Learn to use a meter to balance your ambient light and flash. Be honest, how many of you use a meter when shooting outdoors? if you are using available light or flash it will save you a load of post production work if you get a good light meter and learn how to use it quickly on the move. I am using the new Sekonic L-478 DR which is a cool piece of kit. It has a touch screen which will appeal to all the gadget geeks out there, and also is compatible with the Pocket Wizard range which means you can set things up wirelessly with little effort once you have it set up. It’s fine using the LCD on your camera as a meter but it is never as accurate as this, and is influenced by colours and other aspects within the image. It is fine as a reference point, but using a meter will mean you deliver correctly metered and exposed images onto your desktop. In the shoot here, I have used a variety of off camera flash set ups and the flash meter has made it very easy for me to get everything set up before the model was even in position. This means no wasting time on test shots and messing around moving things while the model gets bored stiff. In these shots I have taken an ambient meter reading to get my background right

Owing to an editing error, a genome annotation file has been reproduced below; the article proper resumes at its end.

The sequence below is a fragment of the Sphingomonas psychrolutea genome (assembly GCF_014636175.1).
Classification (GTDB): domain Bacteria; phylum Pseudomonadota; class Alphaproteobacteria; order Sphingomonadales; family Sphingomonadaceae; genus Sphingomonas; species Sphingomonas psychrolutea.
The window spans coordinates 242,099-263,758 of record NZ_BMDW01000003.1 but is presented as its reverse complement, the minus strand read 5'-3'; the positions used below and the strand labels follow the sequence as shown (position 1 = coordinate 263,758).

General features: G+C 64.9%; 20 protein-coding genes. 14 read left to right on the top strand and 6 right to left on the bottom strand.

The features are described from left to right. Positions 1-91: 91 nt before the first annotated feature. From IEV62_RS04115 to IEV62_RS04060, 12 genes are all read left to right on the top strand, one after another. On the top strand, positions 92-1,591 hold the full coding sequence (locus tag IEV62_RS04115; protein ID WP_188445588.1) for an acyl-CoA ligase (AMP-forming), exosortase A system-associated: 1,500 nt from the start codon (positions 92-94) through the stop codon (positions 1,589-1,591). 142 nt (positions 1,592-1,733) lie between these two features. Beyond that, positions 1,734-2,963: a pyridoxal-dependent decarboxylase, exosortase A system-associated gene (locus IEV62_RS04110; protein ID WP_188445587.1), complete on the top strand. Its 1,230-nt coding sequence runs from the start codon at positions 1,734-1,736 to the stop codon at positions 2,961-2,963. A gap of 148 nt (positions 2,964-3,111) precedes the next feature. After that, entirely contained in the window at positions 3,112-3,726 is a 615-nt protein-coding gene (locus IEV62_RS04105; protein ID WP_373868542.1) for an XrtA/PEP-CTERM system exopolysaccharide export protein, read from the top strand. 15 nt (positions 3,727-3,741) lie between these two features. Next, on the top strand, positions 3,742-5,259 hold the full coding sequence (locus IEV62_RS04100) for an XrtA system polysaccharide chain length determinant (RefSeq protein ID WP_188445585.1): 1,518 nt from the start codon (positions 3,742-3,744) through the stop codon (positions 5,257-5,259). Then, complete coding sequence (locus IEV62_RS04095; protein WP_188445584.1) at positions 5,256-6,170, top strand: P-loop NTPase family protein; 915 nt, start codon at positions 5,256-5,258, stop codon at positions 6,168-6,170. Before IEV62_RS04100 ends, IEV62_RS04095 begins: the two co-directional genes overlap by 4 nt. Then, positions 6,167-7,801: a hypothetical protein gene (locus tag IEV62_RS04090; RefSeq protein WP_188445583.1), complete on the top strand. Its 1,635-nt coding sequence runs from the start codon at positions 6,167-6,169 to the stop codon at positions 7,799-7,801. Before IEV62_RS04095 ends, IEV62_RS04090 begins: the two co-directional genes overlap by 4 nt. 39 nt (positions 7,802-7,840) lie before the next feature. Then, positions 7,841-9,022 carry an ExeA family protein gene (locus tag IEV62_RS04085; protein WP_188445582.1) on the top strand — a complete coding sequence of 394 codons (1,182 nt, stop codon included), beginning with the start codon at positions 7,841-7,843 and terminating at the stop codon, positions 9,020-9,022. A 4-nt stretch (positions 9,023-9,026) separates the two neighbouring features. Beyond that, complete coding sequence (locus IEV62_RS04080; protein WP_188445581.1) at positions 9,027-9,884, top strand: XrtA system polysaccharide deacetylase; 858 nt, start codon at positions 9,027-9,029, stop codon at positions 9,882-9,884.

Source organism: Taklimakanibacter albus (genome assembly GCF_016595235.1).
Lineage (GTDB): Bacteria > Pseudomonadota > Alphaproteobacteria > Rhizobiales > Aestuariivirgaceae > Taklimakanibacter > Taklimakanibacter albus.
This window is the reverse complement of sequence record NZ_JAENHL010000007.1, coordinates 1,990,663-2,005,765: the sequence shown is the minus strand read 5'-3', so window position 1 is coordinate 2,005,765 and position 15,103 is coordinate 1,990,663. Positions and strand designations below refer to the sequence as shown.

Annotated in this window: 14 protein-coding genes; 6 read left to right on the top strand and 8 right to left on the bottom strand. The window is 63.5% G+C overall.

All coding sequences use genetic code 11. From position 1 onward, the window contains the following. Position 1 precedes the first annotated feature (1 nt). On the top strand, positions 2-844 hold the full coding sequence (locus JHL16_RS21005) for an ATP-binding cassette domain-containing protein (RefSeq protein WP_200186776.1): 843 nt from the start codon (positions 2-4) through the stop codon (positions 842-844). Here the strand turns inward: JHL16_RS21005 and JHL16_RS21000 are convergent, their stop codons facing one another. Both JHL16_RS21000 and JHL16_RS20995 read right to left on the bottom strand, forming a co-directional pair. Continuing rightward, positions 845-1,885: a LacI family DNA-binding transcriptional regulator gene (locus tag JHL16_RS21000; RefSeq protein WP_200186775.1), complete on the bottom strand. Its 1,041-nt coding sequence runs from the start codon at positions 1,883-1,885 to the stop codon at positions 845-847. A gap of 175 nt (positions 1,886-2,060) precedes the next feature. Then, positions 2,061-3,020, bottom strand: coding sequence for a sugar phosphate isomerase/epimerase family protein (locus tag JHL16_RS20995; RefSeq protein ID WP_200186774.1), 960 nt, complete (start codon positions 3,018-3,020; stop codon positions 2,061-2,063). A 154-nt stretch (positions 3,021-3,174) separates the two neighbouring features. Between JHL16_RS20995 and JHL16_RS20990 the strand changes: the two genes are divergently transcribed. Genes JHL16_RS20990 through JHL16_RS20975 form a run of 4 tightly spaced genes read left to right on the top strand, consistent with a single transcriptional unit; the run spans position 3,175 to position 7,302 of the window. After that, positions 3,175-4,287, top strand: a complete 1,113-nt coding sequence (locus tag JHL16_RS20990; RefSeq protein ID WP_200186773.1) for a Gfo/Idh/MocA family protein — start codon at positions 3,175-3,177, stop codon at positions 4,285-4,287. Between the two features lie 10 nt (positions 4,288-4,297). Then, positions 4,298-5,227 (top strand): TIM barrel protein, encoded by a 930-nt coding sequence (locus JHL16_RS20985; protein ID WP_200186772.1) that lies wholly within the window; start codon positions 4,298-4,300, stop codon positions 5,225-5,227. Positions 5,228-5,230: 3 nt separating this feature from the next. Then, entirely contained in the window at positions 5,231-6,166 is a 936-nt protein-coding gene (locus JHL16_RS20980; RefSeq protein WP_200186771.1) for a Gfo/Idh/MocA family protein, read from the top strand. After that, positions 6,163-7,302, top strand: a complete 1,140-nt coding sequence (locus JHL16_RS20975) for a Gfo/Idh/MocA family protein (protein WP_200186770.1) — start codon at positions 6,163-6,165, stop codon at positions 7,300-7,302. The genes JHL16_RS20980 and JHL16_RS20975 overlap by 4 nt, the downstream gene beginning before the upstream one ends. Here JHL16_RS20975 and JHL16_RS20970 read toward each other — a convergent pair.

I then got the light set up and metered it to get the same f8 that I had measured for the ambient. It would be a lot more guesswork to try to set it up like this without the meter.


4: Bring The Studio Outdoors

It may seem like a lot of work, and sometimes it can be a bit of a trek carting bulky kit to a location, but if you can, do it. It really does make a difference and allows you to have more power and more control over your images. It isn’t cheap buying battery power but you’ll see a difference immediately. I use the Bowens Gemini 500R heads, and even here in the Highlands of Scotland, where the weather can be unpredictable, I love to get these out and about. As many will know I tend to use some pretty unusual locations, so it can be a real struggle getting the kit where you need it but get an assistant or helper to come along and help set the gear up, and anchor things down while you focus on shooting. I like to use either one light with a beauty dish, or add a second light with just the kit reflector attached as a fill or rim light. In the first  image  I have the 55cm beauty dish on the model at about 45 degrees to my right. You can get great images with portable speedlights and other flashguns but I don’t think you can get the same quality of light as you would with these. The extra power you have at your disposal is fantastic as well, especially on a sunny day.